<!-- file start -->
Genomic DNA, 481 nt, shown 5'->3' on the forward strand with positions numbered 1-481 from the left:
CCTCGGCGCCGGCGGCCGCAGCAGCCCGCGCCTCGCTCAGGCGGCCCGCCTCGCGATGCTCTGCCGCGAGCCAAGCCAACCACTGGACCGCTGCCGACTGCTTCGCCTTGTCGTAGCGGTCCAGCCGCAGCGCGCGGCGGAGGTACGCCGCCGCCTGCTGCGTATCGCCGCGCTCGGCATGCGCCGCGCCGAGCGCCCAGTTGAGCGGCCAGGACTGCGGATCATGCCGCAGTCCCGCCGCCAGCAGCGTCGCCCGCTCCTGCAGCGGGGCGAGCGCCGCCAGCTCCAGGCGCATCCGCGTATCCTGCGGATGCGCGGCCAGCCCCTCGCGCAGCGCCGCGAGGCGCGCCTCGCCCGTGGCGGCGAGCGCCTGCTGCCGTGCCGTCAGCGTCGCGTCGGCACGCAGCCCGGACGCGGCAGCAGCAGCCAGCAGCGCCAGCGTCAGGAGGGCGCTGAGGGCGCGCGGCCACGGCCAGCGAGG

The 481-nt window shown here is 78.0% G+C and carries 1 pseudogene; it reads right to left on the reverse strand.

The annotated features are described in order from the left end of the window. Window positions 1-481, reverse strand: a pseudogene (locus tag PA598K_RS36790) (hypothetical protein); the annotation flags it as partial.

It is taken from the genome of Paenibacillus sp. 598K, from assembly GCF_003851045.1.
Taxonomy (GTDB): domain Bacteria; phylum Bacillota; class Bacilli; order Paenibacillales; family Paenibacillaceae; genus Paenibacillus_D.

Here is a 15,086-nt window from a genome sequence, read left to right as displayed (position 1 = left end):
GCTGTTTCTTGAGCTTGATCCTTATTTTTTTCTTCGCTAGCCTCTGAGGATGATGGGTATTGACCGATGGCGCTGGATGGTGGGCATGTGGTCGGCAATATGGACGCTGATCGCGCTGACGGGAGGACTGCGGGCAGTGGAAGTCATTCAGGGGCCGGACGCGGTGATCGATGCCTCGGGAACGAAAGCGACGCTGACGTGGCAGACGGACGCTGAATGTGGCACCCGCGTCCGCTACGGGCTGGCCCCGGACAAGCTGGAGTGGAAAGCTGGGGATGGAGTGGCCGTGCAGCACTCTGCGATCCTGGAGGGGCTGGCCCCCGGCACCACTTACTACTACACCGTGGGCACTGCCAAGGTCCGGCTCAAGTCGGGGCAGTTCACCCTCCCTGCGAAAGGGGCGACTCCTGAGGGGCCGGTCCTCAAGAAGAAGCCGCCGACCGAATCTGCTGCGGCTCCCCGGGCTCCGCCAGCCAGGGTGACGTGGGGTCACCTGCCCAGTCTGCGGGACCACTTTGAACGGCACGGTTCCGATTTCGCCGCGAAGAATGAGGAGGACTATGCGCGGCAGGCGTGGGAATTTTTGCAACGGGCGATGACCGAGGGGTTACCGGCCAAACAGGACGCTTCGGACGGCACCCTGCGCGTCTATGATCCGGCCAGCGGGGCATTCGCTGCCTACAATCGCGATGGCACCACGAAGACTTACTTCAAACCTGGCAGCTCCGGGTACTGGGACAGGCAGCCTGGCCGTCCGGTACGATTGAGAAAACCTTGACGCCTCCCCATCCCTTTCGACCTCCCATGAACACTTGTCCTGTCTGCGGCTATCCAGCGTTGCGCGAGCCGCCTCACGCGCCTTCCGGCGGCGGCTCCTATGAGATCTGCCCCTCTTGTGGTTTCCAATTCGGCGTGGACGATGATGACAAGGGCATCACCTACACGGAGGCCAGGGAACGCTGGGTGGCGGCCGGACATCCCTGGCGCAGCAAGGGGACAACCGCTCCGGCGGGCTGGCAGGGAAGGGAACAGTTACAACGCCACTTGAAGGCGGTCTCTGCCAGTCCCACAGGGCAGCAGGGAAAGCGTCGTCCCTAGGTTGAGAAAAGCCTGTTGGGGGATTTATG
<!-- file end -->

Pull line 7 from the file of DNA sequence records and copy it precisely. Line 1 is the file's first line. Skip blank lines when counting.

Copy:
Here is a 15,086-nt window from a genome sequence, read left to right as displayed (position 1 = left end):